- F induced developmental damage, oxidative stress and inflammation in embryos.
- Low levels of Se-Met-alone has certain adverse effects on zebrafish embryos.
- Se-Met-alleviated f toxicity by reducing oxidative damage and inflammation.
- MAPKs and NF-kB pathways may be alleviating mechanism of Se-Met-to f toxicity.
Fish are target organisms that are extremely susceptible to fluoride pollution, and an increase in fluoride load will damage multiple systems of fish. Selenomethionine (Se-Met) at low levels has been reported to alleviate oxidative damage and inflammation caused by toxic substances, but whether it can alleviate fluoride-induced toxicity in zebrafish embryos has not been elucidated. In this study, the intervention effects of Se-Met on developmental toxicity, oxidative stress and inflammation in zebrafish embryos exposed to fluoride were determined. Our results showed that fluoride accumulated in larvae and induced developmental toxicity in zebrafish embryos, caused oxidative damage and apoptosis, increased significantly the MPO and LZM activities and the levels of the inflammation-related genes IL-1B, IL-6, TNF-a, IL-10 and TGF-B. Moreover, fluoride significantly increased the levels of ERK2, JNK, p38 and p65 in MAPKs and NF-kB pathways. Se-Met-treatment alleviated the adverse effects induced by fluoride, and all of the above indicators induced by fluoride returned to near control levels with increasing concentrations and time. However, treatment with Se-Met-alone also markedly increased the levels of IL-6, TNF-a, IL-10, TGF-B, ERK2 and JNK. In short, these data demonstrated that Se-Met-could alleviate fluoride-induced toxicity in zebrafish embryos by restoring oxidative balance and rebuilding inflammation homeostasis, although low levels of Se-Met-alone had certain toxic effects on zebrafish embryos. Taken together, Se-Met-plays an important role in preventing toxic damage induced by fluoride in zebrafish embryos, although it has certain toxic effects.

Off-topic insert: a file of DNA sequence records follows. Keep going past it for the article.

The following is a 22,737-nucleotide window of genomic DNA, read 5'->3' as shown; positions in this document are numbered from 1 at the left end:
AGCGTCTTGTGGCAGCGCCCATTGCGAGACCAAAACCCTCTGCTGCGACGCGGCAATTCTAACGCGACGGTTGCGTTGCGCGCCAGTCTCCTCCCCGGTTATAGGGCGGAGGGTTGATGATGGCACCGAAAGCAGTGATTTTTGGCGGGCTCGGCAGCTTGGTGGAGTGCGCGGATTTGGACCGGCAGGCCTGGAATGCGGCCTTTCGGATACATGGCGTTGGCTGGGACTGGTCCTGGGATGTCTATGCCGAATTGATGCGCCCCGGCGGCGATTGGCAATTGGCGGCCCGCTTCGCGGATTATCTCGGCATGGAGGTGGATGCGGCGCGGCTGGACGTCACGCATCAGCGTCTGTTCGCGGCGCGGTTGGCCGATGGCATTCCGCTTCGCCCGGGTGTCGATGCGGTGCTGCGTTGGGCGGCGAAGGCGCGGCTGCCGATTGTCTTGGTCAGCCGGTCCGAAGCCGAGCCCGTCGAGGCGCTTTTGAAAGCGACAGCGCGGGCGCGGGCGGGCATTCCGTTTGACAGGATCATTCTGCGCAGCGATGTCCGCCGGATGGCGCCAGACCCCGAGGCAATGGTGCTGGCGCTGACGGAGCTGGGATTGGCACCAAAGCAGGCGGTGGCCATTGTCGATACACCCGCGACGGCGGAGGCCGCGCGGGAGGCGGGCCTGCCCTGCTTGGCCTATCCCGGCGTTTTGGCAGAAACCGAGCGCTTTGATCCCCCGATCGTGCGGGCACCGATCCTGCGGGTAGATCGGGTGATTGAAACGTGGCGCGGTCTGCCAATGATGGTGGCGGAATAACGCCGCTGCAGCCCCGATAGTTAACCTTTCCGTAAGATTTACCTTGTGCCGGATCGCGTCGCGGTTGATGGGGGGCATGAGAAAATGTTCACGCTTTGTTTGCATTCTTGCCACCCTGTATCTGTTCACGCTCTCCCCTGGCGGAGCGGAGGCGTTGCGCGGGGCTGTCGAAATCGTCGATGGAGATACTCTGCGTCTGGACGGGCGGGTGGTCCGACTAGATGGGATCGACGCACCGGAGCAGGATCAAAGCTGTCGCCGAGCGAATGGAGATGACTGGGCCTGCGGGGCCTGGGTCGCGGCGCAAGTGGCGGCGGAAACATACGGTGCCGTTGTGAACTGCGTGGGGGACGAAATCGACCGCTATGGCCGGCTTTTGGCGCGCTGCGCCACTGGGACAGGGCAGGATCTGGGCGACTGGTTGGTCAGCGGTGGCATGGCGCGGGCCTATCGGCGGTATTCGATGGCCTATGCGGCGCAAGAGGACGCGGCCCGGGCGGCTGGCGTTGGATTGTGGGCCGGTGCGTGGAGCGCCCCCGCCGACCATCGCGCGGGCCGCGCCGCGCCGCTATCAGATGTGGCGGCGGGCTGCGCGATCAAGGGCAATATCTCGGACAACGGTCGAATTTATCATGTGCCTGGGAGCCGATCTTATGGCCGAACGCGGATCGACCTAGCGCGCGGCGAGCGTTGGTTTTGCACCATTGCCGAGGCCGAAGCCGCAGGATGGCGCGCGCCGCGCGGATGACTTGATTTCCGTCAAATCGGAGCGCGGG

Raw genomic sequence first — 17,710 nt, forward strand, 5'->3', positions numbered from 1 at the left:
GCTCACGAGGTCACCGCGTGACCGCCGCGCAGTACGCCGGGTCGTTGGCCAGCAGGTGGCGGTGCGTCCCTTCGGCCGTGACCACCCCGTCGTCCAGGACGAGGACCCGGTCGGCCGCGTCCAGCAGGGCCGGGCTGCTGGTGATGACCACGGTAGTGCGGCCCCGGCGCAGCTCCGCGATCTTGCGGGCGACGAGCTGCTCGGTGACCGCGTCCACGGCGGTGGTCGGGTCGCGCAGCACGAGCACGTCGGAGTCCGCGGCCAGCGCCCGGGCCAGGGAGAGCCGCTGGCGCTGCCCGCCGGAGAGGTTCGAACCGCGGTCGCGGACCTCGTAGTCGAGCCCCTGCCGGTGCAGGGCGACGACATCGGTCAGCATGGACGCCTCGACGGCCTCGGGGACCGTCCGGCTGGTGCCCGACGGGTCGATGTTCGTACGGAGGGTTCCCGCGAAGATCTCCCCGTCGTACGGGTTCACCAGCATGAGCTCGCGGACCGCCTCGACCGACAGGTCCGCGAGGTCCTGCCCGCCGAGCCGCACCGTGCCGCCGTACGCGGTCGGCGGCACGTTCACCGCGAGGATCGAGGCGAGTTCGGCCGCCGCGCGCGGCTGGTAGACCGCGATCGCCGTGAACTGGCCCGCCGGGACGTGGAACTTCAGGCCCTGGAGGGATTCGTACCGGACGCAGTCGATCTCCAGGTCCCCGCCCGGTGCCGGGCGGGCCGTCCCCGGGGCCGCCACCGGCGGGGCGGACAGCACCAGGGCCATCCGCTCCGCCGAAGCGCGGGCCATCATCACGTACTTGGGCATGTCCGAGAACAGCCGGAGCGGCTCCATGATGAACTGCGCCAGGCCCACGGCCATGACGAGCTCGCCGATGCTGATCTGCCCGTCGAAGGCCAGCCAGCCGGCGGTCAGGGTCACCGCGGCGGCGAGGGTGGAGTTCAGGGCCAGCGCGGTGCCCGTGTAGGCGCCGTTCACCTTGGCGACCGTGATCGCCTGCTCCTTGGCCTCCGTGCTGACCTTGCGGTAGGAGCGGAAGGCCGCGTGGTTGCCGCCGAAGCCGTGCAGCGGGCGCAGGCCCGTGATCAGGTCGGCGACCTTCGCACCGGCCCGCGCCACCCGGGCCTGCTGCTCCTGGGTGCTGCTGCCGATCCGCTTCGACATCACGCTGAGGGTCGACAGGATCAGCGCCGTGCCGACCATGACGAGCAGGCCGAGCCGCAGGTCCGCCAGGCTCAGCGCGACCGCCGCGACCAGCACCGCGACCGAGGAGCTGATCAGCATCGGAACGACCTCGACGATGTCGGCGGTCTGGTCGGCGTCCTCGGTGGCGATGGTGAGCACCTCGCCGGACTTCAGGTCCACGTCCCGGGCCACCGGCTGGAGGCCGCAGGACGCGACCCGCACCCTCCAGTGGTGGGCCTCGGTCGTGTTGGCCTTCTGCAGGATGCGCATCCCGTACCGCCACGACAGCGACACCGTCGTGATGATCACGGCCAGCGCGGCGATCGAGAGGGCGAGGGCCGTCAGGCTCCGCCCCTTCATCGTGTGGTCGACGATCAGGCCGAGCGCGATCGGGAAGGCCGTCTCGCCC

*Original abstract online at https://www.sciencedirect.com/science/article/abs/pii/S0166445X21002794
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